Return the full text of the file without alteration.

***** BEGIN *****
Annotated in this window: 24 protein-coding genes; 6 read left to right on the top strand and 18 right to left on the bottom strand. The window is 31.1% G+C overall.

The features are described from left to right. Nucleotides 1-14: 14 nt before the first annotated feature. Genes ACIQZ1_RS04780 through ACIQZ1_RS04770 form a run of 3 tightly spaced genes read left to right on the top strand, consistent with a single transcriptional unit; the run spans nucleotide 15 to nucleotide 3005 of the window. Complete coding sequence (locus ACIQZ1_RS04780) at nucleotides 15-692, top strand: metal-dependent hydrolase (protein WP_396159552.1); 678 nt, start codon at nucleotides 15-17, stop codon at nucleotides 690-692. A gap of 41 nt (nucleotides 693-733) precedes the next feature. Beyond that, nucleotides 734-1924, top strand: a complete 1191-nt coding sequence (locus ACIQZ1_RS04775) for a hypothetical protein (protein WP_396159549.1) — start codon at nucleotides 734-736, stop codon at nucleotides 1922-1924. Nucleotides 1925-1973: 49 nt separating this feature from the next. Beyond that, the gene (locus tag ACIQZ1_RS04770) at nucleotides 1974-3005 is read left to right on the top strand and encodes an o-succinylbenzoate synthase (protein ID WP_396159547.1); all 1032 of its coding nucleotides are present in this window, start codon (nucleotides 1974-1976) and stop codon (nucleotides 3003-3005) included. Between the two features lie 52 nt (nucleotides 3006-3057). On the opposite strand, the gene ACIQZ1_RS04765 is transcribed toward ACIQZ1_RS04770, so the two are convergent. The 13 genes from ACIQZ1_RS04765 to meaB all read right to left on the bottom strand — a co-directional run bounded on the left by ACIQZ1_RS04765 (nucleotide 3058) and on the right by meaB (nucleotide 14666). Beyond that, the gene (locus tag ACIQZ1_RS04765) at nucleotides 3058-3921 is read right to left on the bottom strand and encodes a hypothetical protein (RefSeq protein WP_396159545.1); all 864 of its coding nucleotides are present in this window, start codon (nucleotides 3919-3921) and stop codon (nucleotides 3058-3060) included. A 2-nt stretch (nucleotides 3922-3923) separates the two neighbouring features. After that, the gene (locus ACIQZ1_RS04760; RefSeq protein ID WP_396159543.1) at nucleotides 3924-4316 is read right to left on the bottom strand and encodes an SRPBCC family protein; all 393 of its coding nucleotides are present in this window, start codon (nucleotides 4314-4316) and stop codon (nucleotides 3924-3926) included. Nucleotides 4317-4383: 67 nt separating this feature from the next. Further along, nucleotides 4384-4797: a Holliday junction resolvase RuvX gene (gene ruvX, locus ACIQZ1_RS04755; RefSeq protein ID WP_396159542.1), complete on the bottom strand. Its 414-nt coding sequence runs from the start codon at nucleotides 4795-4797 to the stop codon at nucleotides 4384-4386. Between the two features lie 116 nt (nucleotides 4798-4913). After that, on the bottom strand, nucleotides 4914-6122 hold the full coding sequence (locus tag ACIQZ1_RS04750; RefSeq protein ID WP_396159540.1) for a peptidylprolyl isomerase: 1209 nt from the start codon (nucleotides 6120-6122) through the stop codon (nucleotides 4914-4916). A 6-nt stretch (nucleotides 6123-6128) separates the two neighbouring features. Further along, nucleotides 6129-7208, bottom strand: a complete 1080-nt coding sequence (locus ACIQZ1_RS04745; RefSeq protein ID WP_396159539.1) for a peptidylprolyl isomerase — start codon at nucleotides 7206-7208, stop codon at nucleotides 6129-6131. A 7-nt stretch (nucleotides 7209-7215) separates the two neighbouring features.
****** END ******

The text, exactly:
Annotated in this window: 24 protein-coding genes; 6 read left to right on the top strand and 18 right to left on the bottom strand. The window is 31.1% G+C overall.

The features are described from left to right. Nucleotides 1-14: 14 nt before the first annotated feature. Genes ACIQZ1_RS04780 through ACIQZ1_RS04770 form a run of 3 tightly spaced genes read left to right on the top strand, consistent with a single transcriptional unit; the run spans nucleotide 15 to nucleotide 3005 of the window. Complete coding sequence (locus ACIQZ1_RS04780) at nucleotides 15-692, top strand: metal-dependent hydrolase (protein WP_396159552.1); 678 nt, start codon at nucleotides 15-17, stop codon at nucleotides 690-692. A gap of 41 nt (nucleotides 693-733) precedes the next feature. Beyond that, nucleotides 734-1924, top strand: a complete 1191-nt coding sequence (locus ACIQZ1_RS04775) for a hypothetical protein (protein WP_396159549.1) — start codon at nucleotides 734-736, stop codon at nucleotides 1922-1924. Nucleotides 1925-1973: 49 nt separating this feature from the next. Beyond that, the gene (locus tag ACIQZ1_RS04770) at nucleotides 1974-3005 is read left to right on the top strand and encodes an o-succinylbenzoate synthase (protein ID WP_396159547.1); all 1032 of its coding nucleotides are present in this window, start codon (nucleotides 1974-1976) and stop codon (nucleotides 3003-3005) included. Between the two features lie 52 nt (nucleotides 3006-3057). On the opposite strand, the gene ACIQZ1_RS04765 is transcribed toward ACIQZ1_RS04770, so the two are convergent. The 13 genes from ACIQZ1_RS04765 to meaB all read right to left on the bottom strand — a co-directional run bounded on the left by ACIQZ1_RS04765 (nucleotide 3058) and on the right by meaB (nucleotide 14666). Beyond that, the gene (locus tag ACIQZ1_RS04765) at nucleotides 3058-3921 is read right to left on the bottom strand and encodes a hypothetical protein (RefSeq protein WP_396159545.1); all 864 of its coding nucleotides are present in this window, start codon (nucleotides 3919-3921) and stop codon (nucleotides 3058-3060) included. A 2-nt stretch (nucleotides 3922-3923) separates the two neighbouring features. After that, the gene (locus ACIQZ1_RS04760; RefSeq protein ID WP_396159543.1) at nucleotides 3924-4316 is read right to left on the bottom strand and encodes an SRPBCC family protein; all 393 of its coding nucleotides are present in this window, start codon (nucleotides 4314-4316) and stop codon (nucleotides 3924-3926) included. Nucleotides 4317-4383: 67 nt separating this feature from the next. Further along, nucleotides 4384-4797: a Holliday junction resolvase RuvX gene (gene ruvX, locus ACIQZ1_RS04755; RefSeq protein ID WP_396159542.1), complete on the bottom strand. Its 414-nt coding sequence runs from the start codon at nucleotides 4795-4797 to the stop codon at nucleotides 4384-4386. Between the two features lie 116 nt (nucleotides 4798-4913). After that, on the bottom strand, nucleotides 4914-6122 hold the full coding sequence (locus tag ACIQZ1_RS04750; RefSeq protein ID WP_396159540.1) for a peptidylprolyl isomerase: 1209 nt from the start codon (nucleotides 6120-6122) through the stop codon (nucleotides 4914-4916). A 6-nt stretch (nucleotides 6123-6128) separates the two neighbouring features. Further along, nucleotides 6129-7208, bottom strand: a complete 1080-nt coding sequence (locus ACIQZ1_RS04745; RefSeq protein ID WP_396159539.1) for a peptidylprolyl isomerase — start codon at nucleotides 7206-7208, stop codon at nucleotides 6129-6131. A 7-nt stretch (nucleotides 7209-7215) separates the two neighbouring features.